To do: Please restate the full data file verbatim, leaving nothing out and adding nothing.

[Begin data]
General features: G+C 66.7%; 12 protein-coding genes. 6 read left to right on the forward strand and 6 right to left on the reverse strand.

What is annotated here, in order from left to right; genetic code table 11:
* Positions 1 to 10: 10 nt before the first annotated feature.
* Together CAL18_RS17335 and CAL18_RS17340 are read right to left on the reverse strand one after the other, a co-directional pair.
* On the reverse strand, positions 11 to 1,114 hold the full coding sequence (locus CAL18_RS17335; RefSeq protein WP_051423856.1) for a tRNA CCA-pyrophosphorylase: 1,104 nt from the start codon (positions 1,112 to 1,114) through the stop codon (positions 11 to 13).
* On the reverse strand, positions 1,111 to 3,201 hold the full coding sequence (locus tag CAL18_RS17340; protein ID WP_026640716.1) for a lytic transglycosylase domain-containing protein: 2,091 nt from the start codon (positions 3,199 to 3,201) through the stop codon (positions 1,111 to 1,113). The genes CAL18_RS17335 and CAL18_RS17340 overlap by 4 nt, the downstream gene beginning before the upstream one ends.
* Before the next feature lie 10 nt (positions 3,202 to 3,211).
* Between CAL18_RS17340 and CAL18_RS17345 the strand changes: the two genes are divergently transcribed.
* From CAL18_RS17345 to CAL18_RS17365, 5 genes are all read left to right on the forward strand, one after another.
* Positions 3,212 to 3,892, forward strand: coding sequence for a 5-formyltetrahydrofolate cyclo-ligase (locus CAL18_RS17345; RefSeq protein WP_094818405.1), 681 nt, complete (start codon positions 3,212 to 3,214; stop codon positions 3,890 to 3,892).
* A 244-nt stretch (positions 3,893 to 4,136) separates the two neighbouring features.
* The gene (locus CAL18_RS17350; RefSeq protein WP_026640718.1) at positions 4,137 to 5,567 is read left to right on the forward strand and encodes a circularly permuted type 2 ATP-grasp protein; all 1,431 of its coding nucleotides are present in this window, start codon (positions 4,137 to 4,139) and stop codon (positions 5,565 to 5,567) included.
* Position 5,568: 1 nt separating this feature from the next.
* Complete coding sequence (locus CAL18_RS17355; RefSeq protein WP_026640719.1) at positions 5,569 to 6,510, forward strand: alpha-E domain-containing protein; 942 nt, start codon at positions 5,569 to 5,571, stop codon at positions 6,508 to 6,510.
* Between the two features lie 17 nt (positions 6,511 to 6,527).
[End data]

General features: G+C 66.7%; 12 protein-coding genes. 6 read left to right on the forward strand and 6 right to left on the reverse strand.

What is annotated here, in order from left to right; genetic code table 11:
* Positions 1 to 10: 10 nt before the first annotated feature.
* Together CAL18_RS17335 and CAL18_RS17340 are read right to left on the reverse strand one after the other, a co-directional pair.
* On the reverse strand, positions 11 to 1,114 hold the full coding sequence (locus CAL18_RS17335; RefSeq protein WP_051423856.1) for a tRNA CCA-pyrophosphorylase: 1,104 nt from the start codon (positions 1,112 to 1,114) through the stop codon (positions 11 to 13).
* On the reverse strand, positions 1,111 to 3,201 hold the full coding sequence (locus tag CAL18_RS17340; protein ID WP_026640716.1) for a lytic transglycosylase domain-containing protein: 2,091 nt from the start codon (positions 3,199 to 3,201) through the stop codon (positions 1,111 to 1,113). The genes CAL18_RS17335 and CAL18_RS17340 overlap by 4 nt, the downstream gene beginning before the upstream one ends.
* Before the next feature lie 10 nt (positions 3,202 to 3,211).
* Between CAL18_RS17340 and CAL18_RS17345 the strand changes: the two genes are divergently transcribed.
* From CAL18_RS17345 to CAL18_RS17365, 5 genes are all read left to right on the forward strand, one after another.
* Positions 3,212 to 3,892, forward strand: coding sequence for a 5-formyltetrahydrofolate cyclo-ligase (locus CAL18_RS17345; RefSeq protein WP_094818405.1), 681 nt, complete (start codon positions 3,212 to 3,214; stop codon positions 3,890 to 3,892).
* A 244-nt stretch (positions 3,893 to 4,136) separates the two neighbouring features.
* The gene (locus CAL18_RS17350; RefSeq protein WP_026640718.1) at positions 4,137 to 5,567 is read left to right on the forward strand and encodes a circularly permuted type 2 ATP-grasp protein; all 1,431 of its coding nucleotides are present in this window, start codon (positions 4,137 to 4,139) and stop codon (positions 5,565 to 5,567) included.
* Position 5,568: 1 nt separating this feature from the next.
* Complete coding sequence (locus CAL18_RS17355; RefSeq protein WP_026640719.1) at positions 5,569 to 6,510, forward strand: alpha-E domain-containing protein; 942 nt, start codon at positions 5,569 to 5,571, stop codon at positions 6,508 to 6,510.
* Between the two features lie 17 nt (positions 6,511 to 6,527).